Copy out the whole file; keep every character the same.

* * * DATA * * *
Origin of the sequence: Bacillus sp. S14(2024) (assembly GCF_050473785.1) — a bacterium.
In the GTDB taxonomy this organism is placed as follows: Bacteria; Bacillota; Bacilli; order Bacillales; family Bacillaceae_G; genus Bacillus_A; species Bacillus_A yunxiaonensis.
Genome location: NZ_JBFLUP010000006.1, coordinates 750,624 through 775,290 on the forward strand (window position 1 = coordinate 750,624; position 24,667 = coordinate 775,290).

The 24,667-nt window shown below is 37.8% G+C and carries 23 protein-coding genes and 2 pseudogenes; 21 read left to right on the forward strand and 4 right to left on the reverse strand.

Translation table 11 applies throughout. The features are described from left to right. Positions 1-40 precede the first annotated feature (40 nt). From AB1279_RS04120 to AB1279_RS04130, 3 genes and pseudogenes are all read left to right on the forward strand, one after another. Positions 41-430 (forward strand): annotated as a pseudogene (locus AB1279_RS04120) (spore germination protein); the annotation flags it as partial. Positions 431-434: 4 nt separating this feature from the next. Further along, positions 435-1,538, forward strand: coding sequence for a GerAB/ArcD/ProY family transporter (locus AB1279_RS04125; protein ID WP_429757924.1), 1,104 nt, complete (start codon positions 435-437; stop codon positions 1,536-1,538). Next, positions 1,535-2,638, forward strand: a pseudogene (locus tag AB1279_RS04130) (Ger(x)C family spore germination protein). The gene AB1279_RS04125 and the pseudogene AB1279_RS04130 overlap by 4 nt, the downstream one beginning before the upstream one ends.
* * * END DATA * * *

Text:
Origin of the sequence: Bacillus sp. S14(2024) (assembly GCF_050473785.1) — a bacterium.
In the GTDB taxonomy this organism is placed as follows: Bacteria; Bacillota; Bacilli; order Bacillales; family Bacillaceae_G; genus Bacillus_A; species Bacillus_A yunxiaonensis.
Genome location: NZ_JBFLUP010000006.1, coordinates 750,624 through 775,290 on the forward strand (window position 1 = coordinate 750,624; position 24,667 = coordinate 775,290).

The 24,667-nt window shown below is 37.8% G+C and carries 23 protein-coding genes and 2 pseudogenes; 21 read left to right on the forward strand and 4 right to left on the reverse strand.

Translation table 11 applies throughout. The features are described from left to right. Positions 1-40 precede the first annotated feature (40 nt). From AB1279_RS04120 to AB1279_RS04130, 3 genes and pseudogenes are all read left to right on the forward strand, one after another. Positions 41-430 (forward strand): annotated as a pseudogene (locus AB1279_RS04120) (spore germination protein); the annotation flags it as partial. Positions 431-434: 4 nt separating this feature from the next. Further along, positions 435-1,538, forward strand: coding sequence for a GerAB/ArcD/ProY family transporter (locus AB1279_RS04125; protein ID WP_429757924.1), 1,104 nt, complete (start codon positions 435-437; stop codon positions 1,536-1,538). Next, positions 1,535-2,638, forward strand: a pseudogene (locus tag AB1279_RS04130) (Ger(x)C family spore germination protein). The gene AB1279_RS04125 and the pseudogene AB1279_RS04130 overlap by 4 nt, the downstream one beginning before the upstream one ends.